Weather, Uninformed Consumers Pose Problems : Artichokes Not Easy to Grow, Sell
Artichokes, delicious vegetables hiding under unsavory-looking leaves, have been hard to sell because many people don’t know what to do with them.
“People not only don’t know how to eat them, they don’t know what they are to begin with,” says Pat Hopper, who manages the California Artichoke Advisory Board.
Hopper hopes to reverse that lack of public knowledge and acceptance of artichokes despite a budget too small to permit large-scale generic advertising.
Her emphasis is on getting recipes out to the public and getting free publicity for artichokes.
If they have never seen anyone else eat one or have never eaten one themselves, most people won’t try an artichoke,” she says. “We have a two-pronged problem--how to cook artichokes and how to eat them.”
Nibbled Down to the Heart
Traditionally, the entire vegetable is boiled, leaves then are pulled off and tiny bites are nibbled from the ends. Finally, the heart is scraped clean and savored.
One of the industry’s thrusts now is to increase the market for baby artichokes that normally wind up marinated in jars, a segment of the business dominated by foreigners because of lower labor costs.
The small ones aren’t marketed fresh in many stores, so Americans who eat artichokes are used those the size of a softball.
A lot of the baby artichokes--some as small as eggs--are thrown away or left in fields, said Castroville grower Dave Delfino.
“People don’t know what to do with them,” Delfino says. “We have to convince grocers to put them on the shelf.”
Hopper is distributing material showing consumers how to prepare them. She said when the outer leaves and top are trimmed off, the rest of the baby artichoke is edible.
“We’re trying to get away from the idea that big is the only way,” she said. “We’d like to have it both ways.”
“Artichokes are versatile,” Delfino said. “They range from large ones that you can stuff to small ones that you can french fry.”
The reason the Artichoke Advisory Board doesn’t have as much advertising clout as some crop promotion groups in California is that there are only 37 artichoke growers in the state, and they provide the board a budget of just $140,000 a year.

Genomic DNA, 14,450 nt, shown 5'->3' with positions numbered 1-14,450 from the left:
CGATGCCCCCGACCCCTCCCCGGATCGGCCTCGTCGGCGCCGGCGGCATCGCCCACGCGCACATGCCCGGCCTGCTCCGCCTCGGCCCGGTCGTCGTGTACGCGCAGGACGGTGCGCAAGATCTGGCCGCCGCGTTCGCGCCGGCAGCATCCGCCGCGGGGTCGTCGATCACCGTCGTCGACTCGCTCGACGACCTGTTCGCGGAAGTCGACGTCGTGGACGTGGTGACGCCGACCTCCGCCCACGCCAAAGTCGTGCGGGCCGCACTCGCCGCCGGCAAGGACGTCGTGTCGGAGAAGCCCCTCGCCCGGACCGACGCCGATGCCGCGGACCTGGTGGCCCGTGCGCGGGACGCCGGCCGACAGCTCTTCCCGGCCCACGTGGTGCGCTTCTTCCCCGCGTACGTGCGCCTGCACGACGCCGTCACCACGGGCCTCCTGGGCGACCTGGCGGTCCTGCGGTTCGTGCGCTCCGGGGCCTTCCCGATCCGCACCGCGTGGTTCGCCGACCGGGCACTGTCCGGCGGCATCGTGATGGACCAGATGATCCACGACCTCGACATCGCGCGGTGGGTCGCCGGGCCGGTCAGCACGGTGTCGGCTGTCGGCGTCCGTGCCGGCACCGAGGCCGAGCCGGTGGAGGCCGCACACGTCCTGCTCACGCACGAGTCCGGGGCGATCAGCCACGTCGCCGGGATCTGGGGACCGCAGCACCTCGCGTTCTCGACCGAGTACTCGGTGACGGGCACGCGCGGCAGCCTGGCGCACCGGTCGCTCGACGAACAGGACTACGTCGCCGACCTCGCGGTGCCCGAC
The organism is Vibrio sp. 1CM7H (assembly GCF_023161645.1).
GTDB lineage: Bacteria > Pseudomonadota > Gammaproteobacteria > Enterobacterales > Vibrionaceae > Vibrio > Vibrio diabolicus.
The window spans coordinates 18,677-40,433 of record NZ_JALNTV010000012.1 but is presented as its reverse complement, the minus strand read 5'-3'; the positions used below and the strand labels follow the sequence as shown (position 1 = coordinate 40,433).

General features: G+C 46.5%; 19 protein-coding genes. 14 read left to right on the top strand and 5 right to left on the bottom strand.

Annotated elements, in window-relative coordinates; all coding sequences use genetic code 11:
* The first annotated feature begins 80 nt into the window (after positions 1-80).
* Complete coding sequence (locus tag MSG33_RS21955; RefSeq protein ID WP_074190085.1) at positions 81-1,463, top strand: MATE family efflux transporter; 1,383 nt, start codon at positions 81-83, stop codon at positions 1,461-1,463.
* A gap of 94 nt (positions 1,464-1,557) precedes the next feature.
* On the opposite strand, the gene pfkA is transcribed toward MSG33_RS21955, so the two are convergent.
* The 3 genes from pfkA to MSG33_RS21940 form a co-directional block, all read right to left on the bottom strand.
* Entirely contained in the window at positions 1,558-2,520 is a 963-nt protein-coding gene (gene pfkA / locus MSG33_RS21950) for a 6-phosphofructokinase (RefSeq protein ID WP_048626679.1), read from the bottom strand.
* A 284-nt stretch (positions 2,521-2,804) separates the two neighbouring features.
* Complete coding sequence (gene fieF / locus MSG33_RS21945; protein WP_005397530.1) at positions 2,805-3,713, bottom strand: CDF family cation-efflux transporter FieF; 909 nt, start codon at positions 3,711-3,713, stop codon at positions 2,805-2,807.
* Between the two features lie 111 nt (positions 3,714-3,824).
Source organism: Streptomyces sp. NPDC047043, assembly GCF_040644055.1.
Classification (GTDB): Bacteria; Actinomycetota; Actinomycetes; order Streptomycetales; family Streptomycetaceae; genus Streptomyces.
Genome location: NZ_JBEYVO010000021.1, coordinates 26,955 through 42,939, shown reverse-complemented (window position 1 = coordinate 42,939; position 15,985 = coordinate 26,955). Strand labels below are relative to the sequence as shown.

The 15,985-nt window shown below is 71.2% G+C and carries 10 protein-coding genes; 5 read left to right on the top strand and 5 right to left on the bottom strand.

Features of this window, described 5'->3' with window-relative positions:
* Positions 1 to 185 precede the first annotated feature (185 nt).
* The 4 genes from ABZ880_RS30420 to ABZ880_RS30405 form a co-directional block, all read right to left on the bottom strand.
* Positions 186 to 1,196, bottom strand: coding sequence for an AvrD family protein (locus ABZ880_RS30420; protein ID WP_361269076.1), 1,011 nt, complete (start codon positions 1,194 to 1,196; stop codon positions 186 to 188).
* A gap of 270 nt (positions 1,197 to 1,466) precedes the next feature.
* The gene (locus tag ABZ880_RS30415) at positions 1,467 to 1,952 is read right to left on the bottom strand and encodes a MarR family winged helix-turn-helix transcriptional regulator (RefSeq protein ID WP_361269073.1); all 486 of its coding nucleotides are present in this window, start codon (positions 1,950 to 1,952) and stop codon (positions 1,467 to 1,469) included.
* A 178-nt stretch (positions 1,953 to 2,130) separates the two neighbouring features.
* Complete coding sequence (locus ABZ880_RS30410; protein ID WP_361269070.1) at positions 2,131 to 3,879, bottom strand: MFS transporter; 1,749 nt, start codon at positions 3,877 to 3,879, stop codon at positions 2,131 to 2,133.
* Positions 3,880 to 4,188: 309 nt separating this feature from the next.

Most Come From One Region
The growers range in size from the 3,500-acre Sea Mist Farms down to plots of four to five acres. They are located in foothills along the Central Coast south to Santa Maria, but two-thirds of the 12,343 acres in production last year were in the Castroville area of Monterey County and around Watsonville in Santa Cruz County.
Even though their numbers are small, Central Coast growers produce virtually all of the artichokes grown in the United States, with 90% of that production coming from Monterey County, said Dick Nutter, the county’s agricultural commissioner.
Artichoke growers are concentrated along the coast because the soil, sea breezes and summer fog provide favorable growing conditions.
But the weather hasn’t been beneficial the past few years, putting artichoke growers in a tight financial squeeze.
Too much rain damaged the crop three years ago, and unseasonably warm summer weather muddled growing patterns the past two years, Delfino said.
The coast’s normal blanket of cool summer fog allows harvesting of two distinct crops--in spring and fall.
But without normal fog in the summers of 1983 and 1984, the plants--some of them five feet tall--turned out most of their ripe artichokes all at once, in the spring.
Glut Hit Market
That shortened the harvest and dumped many more artichokes on the fresh market than could be sold profitably, Delfino said. Consequently, prices tumbled to as low as $5 a carton, which Delfino said was half of what it cost to produce the crop.
California artichoke growers produced 3.3 million cartons of artichokes last year, and 2.3 million of them came off the plants in a six-week period during the spring, Delfino said. Normal production in that time would have been about a million cartons.
But there is hope that this summer will bring normal weather patterns, allowing the plants to produce a fall crop that will let growers financially “start digging out of the hole,” Hopper said.
Weather has so far been cooler, with more fog, Delfino said.
“I hope we’re back to normal weather,” he said.